City takes Dr. McAllister’s home, hopes to make it museum
Published 11:39 am Tuesday, May 3, 2011
The Vicksburg home of the first black woman in the U.S. to receive a doctorate in education could be preserved and turned into an African-American museum if a state grant is awarded.
The Board of Mayor and Aldermen accepted at Monday’s regular board meeting the transfer of the home at 1403 Main St., which belonged to the late Dr. Jane McAllister of Vicksburg, from its current owner, Yolande Robbins, in an effort to restore it through a grant program focusing on the preservation of the Civil Rights Era.
“This is a great opportunity for us to take a dinosaur of a building and bring life back to it,” Mayor Paul Winfield said. “I saw it as a great opportunity for us to preserve a significant history of Vicksburg.”
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The City of Vicksburg is applying for up to $210,000 of a $2 million pool of the 2010 Civil Rights Historic Sites grant program offered through the Mississippi Department of Archives and History.
The grant, which requires a 20 percent local match in either cash or in-kind funding, is to be used for renovations, repairs and improvements to sites or properties associated with the Civil Rights era, the late 1950s and 1960s.
“It would be a splendid opportunity if the city can obtain this grant,” said Robbins, who owns the Jacqueline House African-American Museum across the street. “It would be a tremendous boom for our neighborhood. We envisioned this to be a part of the Jacqueline House. We’re bursting at the seams there.”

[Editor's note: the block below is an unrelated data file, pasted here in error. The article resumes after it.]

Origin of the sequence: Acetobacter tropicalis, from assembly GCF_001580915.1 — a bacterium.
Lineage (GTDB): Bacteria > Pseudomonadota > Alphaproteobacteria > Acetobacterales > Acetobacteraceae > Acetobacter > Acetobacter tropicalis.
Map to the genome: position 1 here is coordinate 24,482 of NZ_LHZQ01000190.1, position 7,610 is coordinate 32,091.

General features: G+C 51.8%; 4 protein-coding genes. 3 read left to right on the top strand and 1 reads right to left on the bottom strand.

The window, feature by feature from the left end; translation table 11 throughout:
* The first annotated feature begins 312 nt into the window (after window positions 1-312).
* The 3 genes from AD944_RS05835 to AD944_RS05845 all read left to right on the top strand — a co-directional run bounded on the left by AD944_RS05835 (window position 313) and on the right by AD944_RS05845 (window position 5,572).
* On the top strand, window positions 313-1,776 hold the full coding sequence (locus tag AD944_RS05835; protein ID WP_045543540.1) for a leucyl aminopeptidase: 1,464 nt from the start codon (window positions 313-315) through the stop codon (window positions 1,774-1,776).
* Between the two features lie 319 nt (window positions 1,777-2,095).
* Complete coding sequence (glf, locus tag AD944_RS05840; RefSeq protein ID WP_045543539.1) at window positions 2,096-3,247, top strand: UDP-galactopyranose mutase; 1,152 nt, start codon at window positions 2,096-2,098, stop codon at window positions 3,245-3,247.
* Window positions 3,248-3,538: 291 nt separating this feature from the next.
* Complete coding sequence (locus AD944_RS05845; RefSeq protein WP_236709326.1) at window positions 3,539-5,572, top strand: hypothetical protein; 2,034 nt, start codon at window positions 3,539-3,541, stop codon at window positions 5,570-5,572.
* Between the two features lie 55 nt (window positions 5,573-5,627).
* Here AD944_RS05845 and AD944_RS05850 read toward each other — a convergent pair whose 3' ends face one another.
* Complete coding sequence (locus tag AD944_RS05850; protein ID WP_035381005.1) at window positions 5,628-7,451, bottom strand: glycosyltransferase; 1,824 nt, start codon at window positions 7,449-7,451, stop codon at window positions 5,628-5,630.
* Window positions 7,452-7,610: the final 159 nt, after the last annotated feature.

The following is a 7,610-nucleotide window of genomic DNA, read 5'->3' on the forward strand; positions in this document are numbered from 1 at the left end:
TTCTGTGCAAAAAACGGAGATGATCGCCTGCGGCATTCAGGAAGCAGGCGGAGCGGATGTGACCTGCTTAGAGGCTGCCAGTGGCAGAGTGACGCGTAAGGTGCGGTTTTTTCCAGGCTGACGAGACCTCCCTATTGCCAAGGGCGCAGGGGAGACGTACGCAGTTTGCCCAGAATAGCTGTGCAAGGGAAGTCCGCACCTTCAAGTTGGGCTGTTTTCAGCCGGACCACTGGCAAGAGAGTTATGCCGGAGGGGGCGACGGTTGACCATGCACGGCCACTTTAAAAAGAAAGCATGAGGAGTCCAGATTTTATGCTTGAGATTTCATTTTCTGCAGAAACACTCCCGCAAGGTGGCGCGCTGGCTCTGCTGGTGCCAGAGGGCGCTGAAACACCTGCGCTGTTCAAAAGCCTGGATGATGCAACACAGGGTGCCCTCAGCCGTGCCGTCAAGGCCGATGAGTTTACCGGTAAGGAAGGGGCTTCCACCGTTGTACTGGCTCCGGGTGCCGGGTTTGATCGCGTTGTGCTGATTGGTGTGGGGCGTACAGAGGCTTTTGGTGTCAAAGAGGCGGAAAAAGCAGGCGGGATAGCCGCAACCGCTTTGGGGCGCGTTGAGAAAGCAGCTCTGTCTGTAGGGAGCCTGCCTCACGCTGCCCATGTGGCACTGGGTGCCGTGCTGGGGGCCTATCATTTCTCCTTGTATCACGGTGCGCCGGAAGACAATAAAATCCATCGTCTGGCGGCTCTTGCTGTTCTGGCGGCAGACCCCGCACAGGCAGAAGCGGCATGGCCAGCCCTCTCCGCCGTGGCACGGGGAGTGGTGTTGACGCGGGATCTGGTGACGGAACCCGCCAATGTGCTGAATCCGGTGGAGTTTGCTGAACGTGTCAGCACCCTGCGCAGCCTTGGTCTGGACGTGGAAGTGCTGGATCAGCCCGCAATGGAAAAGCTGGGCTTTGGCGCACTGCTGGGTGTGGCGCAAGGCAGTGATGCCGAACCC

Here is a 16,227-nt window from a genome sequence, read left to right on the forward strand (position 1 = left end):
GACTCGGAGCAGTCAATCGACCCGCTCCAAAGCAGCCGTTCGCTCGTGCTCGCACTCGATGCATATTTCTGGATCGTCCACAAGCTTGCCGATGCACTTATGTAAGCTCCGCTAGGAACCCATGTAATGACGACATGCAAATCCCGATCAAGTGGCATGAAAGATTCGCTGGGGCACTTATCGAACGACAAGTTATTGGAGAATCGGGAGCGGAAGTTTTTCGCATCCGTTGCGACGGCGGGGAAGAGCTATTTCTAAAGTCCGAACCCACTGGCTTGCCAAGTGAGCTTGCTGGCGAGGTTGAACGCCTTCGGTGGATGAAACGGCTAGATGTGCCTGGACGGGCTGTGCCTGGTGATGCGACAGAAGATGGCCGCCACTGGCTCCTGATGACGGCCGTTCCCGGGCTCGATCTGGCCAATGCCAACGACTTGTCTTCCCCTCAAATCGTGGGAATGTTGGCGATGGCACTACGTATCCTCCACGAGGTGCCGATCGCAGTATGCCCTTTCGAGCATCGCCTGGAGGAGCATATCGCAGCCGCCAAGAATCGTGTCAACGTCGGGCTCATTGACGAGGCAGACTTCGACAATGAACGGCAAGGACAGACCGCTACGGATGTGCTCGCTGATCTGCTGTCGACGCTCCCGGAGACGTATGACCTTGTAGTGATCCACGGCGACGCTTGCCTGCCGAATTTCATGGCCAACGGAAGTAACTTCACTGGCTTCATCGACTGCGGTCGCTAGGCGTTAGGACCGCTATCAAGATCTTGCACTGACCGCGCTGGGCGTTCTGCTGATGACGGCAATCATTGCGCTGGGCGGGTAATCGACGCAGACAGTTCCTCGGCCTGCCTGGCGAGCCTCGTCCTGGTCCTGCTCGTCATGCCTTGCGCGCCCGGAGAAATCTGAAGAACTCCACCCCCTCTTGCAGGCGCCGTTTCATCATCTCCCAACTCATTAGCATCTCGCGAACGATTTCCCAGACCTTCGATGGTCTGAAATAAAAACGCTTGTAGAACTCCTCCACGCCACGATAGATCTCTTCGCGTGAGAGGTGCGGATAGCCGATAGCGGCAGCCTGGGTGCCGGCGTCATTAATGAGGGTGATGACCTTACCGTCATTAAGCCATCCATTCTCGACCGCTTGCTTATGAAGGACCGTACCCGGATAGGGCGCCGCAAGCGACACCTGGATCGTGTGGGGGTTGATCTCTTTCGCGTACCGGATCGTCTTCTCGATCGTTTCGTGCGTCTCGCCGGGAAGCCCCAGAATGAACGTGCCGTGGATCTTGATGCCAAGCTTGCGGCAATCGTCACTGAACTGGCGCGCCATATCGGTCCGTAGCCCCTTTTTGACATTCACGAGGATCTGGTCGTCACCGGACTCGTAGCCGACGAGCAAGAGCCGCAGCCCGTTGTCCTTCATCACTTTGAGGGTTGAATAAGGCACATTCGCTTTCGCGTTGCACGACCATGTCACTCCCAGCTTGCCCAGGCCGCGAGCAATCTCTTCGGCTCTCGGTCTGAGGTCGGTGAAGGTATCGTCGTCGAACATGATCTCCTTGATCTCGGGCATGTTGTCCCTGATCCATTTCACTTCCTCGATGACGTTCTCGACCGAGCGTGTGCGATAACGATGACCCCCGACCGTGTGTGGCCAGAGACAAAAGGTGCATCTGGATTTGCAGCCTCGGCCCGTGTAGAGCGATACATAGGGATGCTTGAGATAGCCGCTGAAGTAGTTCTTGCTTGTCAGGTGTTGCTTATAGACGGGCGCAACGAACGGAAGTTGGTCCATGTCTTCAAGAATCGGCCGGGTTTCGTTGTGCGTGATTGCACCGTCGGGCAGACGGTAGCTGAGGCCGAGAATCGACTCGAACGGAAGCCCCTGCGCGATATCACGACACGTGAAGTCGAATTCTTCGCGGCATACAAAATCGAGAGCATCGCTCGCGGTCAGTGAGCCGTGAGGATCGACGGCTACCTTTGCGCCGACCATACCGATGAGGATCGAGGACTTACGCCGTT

Once renovated, the McAllister home would be used as an extension of the Jacqueline House, housing African-American artifacts, or as a home for black scholars, Robbins said.
While the city will be the home’s owner in this conveyance agreement, Robbins hopes to manage the renovated facility.
McAllister, who never married and had no children, was born in Vicksburg in 1899 and lived to be 96 years old. She received her doctorate in education from Columbia University.
She taught psychology and education at Jackson State University, Southern University, Grambling State Univeristy, Fisk University, Virginia State University and Dillard University.
The city is using information recorded during the 1960s by the Mississippi Sovereignty Commission and archived online by MDHA to support her contributions during the Civil Rights era.
Robbins bought in the late 1990s the two-story white house from the Gardener family, McAllister’s nearest relatives who inherited the home after her death in 1996.
“I bought the house with the expectation of preserving her house in her honor,” said Robbins. “Now is the opportunity.”
The house has been empty since and is in need of repair.
“Major restorations are needed,” Robbins said. “The roof needs repair. The staircase and exquisite rooms need to be renovated.”
The grant application deadline is Friday and officials should know award results by September, city grant writer Marcia Weaver said.
If the city does not receive the grant, the home will be conveyed back at no cost to Robbins, who intends to restore the home no matter the outcome.
“My desire and my objective is to get the home renovated,” she said. “I will seek other grants and funding.”